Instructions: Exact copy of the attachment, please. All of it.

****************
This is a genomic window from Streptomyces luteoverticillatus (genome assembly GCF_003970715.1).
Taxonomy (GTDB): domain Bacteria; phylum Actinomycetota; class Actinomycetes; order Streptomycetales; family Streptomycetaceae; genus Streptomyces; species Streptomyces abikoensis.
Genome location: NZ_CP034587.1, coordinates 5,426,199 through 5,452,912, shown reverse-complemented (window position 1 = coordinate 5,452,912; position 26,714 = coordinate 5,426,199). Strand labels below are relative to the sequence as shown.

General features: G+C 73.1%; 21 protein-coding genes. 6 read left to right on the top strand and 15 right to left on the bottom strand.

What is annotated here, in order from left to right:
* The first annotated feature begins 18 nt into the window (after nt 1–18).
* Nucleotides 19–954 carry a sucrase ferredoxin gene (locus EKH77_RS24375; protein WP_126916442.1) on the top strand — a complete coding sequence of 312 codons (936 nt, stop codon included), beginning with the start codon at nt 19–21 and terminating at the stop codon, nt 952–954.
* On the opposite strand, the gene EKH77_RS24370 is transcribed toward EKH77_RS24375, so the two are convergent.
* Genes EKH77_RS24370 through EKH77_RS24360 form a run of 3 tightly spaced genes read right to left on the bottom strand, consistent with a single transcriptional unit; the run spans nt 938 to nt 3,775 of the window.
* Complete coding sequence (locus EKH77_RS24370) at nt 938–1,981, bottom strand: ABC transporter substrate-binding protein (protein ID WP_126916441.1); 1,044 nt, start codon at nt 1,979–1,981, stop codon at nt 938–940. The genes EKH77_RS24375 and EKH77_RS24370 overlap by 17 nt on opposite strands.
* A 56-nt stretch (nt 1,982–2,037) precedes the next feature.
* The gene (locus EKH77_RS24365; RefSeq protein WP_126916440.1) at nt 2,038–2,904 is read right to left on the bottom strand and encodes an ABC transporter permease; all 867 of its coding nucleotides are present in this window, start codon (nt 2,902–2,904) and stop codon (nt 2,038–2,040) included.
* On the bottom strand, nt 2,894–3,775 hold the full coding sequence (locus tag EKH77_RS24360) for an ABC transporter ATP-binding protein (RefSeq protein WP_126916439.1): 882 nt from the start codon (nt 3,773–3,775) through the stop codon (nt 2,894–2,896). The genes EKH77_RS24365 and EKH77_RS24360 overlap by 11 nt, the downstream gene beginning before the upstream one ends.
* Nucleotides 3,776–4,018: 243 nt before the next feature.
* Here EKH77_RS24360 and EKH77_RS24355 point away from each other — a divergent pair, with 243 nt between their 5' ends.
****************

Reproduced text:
This is a genomic window from Streptomyces luteoverticillatus (genome assembly GCF_003970715.1).
Taxonomy (GTDB): domain Bacteria; phylum Actinomycetota; class Actinomycetes; order Streptomycetales; family Streptomycetaceae; genus Streptomyces; species Streptomyces abikoensis.
Genome location: NZ_CP034587.1, coordinates 5,426,199 through 5,452,912, shown reverse-complemented (window position 1 = coordinate 5,452,912; position 26,714 = coordinate 5,426,199). Strand labels below are relative to the sequence as shown.

General features: G+C 73.1%; 21 protein-coding genes. 6 read left to right on the top strand and 15 right to left on the bottom strand.

What is annotated here, in order from left to right:
* The first annotated feature begins 18 nt into the window (after nt 1–18).
* Nucleotides 19–954 carry a sucrase ferredoxin gene (locus EKH77_RS24375; protein WP_126916442.1) on the top strand — a complete coding sequence of 312 codons (936 nt, stop codon included), beginning with the start codon at nt 19–21 and terminating at the stop codon, nt 952–954.
* On the opposite strand, the gene EKH77_RS24370 is transcribed toward EKH77_RS24375, so the two are convergent.
* Genes EKH77_RS24370 through EKH77_RS24360 form a run of 3 tightly spaced genes read right to left on the bottom strand, consistent with a single transcriptional unit; the run spans nt 938 to nt 3,775 of the window.
* Complete coding sequence (locus EKH77_RS24370) at nt 938–1,981, bottom strand: ABC transporter substrate-binding protein (protein ID WP_126916441.1); 1,044 nt, start codon at nt 1,979–1,981, stop codon at nt 938–940. The genes EKH77_RS24375 and EKH77_RS24370 overlap by 17 nt on opposite strands.
* A 56-nt stretch (nt 1,982–2,037) precedes the next feature.
* The gene (locus EKH77_RS24365; RefSeq protein WP_126916440.1) at nt 2,038–2,904 is read right to left on the bottom strand and encodes an ABC transporter permease; all 867 of its coding nucleotides are present in this window, start codon (nt 2,902–2,904) and stop codon (nt 2,038–2,040) included.
* On the bottom strand, nt 2,894–3,775 hold the full coding sequence (locus tag EKH77_RS24360) for an ABC transporter ATP-binding protein (RefSeq protein WP_126916439.1): 882 nt from the start codon (nt 3,773–3,775) through the stop codon (nt 2,894–2,896). The genes EKH77_RS24365 and EKH77_RS24360 overlap by 11 nt, the downstream gene beginning before the upstream one ends.
* Nucleotides 3,776–4,018: 243 nt before the next feature.
* Here EKH77_RS24360 and EKH77_RS24355 point away from each other — a divergent pair, with 243 nt between their 5' ends.